In 2016, a homeless encampment near downtown became known as Tent City.

Public Health

The Annual Homeless Count Is On, But You Can’t Participate

COVID-19 restrictions mean that the count will be left to the professionals and happen over two weeks in Dallas and Collin counties.

The Metro Dallas Homeless Alliance usually schedules the annual point-in-time homeless count for a cold night in January, when many of those experiencing homelessness are in shelters. But for those residents who aren’t housed, hundreds of volunteers divide Dallas and Collin counties into sections, driving and walking through neighborhoods to count and survey unsheltered individuals. 

These point-in-time counts are federally mandated for any local government receiving U.S. Housing and Urban Development grants to combat homelessness. Questionnaires help cities get a census, but also better understand the situations and needs of those who are living on the streets. They ask whether the individual is a member of a family unit or by themselves. These identify the number of chronically homeless as well as houseless individuals with disabilities. The questionnaires also can help local governments find these people again later.

Cities like Los Angeles, Seattle, and San Francisco have canceled or postponed their point-in-time counts, even as the number of those experiencing homelessness has swelled due to COVID-19. In Dallas, according to the MDHA, the monthly increase in homelessness was 165 people, more than the same increase last year. Because the city has been able to house more people due to increased funding from the CARES act, the increased number of homeless coming into the system may not result in a net gain of those experiencing homelessness. The count will help clear that up.

Between 2019 and 2020, the total number of those experiencing homelessness declined for the first time in three years, though the number of unsheltered homeless increased. In 2020, the point-in-time count identified 4,471 people experiencing homelessness, a decrease of 1.4 percent from the year before. Dallas and Collin counties saw increases of 9 percent each of the previous two years. Unsheltered individuals, which are the people who were found outside of shelters, increased from 1,153 in 2019 to 1,211 in 2020, a jump of just over 10 percent.

Counting involves gathering with strangers and packing into cars. So MDHA officials changed how the count will occur. First, the date has been moved. Cities waited so long for guidance from the federal government about how the count should proceed that the organization didn’t have time to plan it in January. The count will begin February 18. Instead of the normal 1,700 volunteers, the count will be done by street outreach professionals. It will take two weeks to complete.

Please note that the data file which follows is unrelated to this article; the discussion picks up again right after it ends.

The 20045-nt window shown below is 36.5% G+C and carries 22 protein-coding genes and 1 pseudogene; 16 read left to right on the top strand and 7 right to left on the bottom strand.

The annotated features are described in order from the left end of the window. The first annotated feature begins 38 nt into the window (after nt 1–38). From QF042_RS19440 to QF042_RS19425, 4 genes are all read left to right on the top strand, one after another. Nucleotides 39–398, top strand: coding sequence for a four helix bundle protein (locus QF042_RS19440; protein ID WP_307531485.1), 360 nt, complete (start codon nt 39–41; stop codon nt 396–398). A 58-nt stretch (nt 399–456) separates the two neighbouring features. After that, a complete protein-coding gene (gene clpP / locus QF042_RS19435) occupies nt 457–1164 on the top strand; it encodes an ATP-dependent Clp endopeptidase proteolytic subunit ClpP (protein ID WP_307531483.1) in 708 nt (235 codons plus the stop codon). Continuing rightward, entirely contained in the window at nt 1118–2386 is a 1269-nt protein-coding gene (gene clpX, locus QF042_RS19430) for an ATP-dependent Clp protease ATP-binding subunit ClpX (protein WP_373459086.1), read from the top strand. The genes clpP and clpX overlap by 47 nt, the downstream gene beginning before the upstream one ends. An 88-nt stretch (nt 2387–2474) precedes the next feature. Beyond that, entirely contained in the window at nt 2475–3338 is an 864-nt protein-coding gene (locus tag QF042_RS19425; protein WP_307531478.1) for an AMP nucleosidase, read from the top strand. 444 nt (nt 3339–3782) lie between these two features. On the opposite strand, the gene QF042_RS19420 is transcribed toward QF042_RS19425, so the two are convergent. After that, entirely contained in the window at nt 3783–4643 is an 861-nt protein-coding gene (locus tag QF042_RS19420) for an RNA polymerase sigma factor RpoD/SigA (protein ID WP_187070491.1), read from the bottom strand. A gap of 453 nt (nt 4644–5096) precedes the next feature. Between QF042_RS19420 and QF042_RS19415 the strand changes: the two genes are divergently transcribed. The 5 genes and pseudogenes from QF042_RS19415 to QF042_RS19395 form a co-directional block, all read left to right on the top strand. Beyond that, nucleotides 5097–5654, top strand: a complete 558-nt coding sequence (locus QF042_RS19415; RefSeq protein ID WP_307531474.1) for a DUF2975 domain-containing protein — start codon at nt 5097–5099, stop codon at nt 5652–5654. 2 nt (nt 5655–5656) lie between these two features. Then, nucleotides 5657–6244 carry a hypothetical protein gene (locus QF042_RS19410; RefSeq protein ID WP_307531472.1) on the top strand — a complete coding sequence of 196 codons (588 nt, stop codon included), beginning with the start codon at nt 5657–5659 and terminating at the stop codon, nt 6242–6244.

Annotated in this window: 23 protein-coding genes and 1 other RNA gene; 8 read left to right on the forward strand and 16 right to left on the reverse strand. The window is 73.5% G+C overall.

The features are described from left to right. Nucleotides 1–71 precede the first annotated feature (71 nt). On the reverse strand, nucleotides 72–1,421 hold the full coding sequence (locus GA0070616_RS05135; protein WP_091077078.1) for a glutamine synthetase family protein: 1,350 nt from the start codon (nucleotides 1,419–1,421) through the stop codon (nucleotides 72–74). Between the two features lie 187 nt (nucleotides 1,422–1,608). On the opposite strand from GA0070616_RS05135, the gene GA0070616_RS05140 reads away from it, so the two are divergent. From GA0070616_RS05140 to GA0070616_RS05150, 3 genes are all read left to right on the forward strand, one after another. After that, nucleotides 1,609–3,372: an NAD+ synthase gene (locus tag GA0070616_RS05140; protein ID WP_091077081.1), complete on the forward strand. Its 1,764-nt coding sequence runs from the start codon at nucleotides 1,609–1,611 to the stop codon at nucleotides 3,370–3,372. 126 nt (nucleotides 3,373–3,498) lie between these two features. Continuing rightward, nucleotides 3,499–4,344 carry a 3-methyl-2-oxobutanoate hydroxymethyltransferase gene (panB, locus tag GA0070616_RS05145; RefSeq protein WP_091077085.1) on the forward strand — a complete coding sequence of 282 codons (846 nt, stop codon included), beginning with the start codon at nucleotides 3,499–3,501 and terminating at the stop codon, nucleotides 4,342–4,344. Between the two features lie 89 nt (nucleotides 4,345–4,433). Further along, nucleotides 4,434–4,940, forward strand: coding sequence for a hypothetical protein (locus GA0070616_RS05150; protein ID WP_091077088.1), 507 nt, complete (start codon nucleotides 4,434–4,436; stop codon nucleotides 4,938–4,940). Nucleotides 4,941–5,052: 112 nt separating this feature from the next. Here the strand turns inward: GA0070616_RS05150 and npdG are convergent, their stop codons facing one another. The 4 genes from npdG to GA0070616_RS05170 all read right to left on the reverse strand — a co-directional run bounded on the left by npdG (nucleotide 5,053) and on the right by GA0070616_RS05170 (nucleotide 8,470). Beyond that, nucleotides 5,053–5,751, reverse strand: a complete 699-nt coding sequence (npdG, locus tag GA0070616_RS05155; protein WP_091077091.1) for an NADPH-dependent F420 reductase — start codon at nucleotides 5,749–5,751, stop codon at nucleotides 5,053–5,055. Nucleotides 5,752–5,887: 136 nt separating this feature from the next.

The smaller group of professionals won’t cover the entire city but will focus on areas where homeless camps are known to be, based on past counts and other outreach efforts. Though the count will take over two weeks, they will be asking where the resident was sleeping on February 18 to get a point-in-time count. They will also be asking a truncated set of questions to decrease the amount of time spent together.

If volunteers want to take part, they can attend the virtual launch of the count in February, which will include information about homelessness and speeches from Rev. Todd Atkins of the Salem Institutional Baptist Church; Ashley Brundage, the chair of Dallas and Collin counties’ Continuum of Care Board; and Peter Brodsky, the chair of the MDHA board. There will also be a short video from the field. Volunteers and groups can also donate care packages that will be distributed as the counters make their way through the city. But not having volunteers take part is a significant loss, as the count is also an introduction to the world of homelessness for volunteers. It often leads to future donations of time and money to the cause. 

The count is usually necessary if a city wants to receive funding from the federal Department of Housing and Urban Development, though COVID might offer a reprieve for those cities that cancel due to COVID-19. The surveys reveal numbers and location, but also find out if the person is a veteran, a victim of abuse or discrimination, part of a family, if they are addicted to alcohol or drugs, and other information that can guide future services and funding. Dallas leaders have made it a goal to end veteran homelessness in Dallas, as Houston has done over the past few years.

MDHA realizes that the numbers will not be comparable to the comprehensive counts of past and future years. Still, they also know this is the best they can do considering the situation. City services and nonprofits also keep track of those experiencing homelessness in town; the organization is confident the data will be useful for future outreach and aid.

“We do not expect the numbers we are going to get locally to be able to be compared with previous or futures years,” says David Gruber, a spokesman for MDHA. “What they’re interested in is answering the question: Is COVID-19 causing an increase in homelessness, a decrease in homelessness, or is it staying the same?”

Though there has been an increase in homelessness in Dallas since the pandemic began last March, it isn’t all bad news. Federal funding has boosted housing for more of those experiencing homelessness locally. The funding has improved the city’s rapid rehousing program, and around 700 people are set to be rehoused over the next year.

“This is something I predicted in March,” Gruber says. “We’re going to have a lot more need, but we are going to have far more resources, and it has yet to be seen how that all pans out.”

To learn more about the count, check here.

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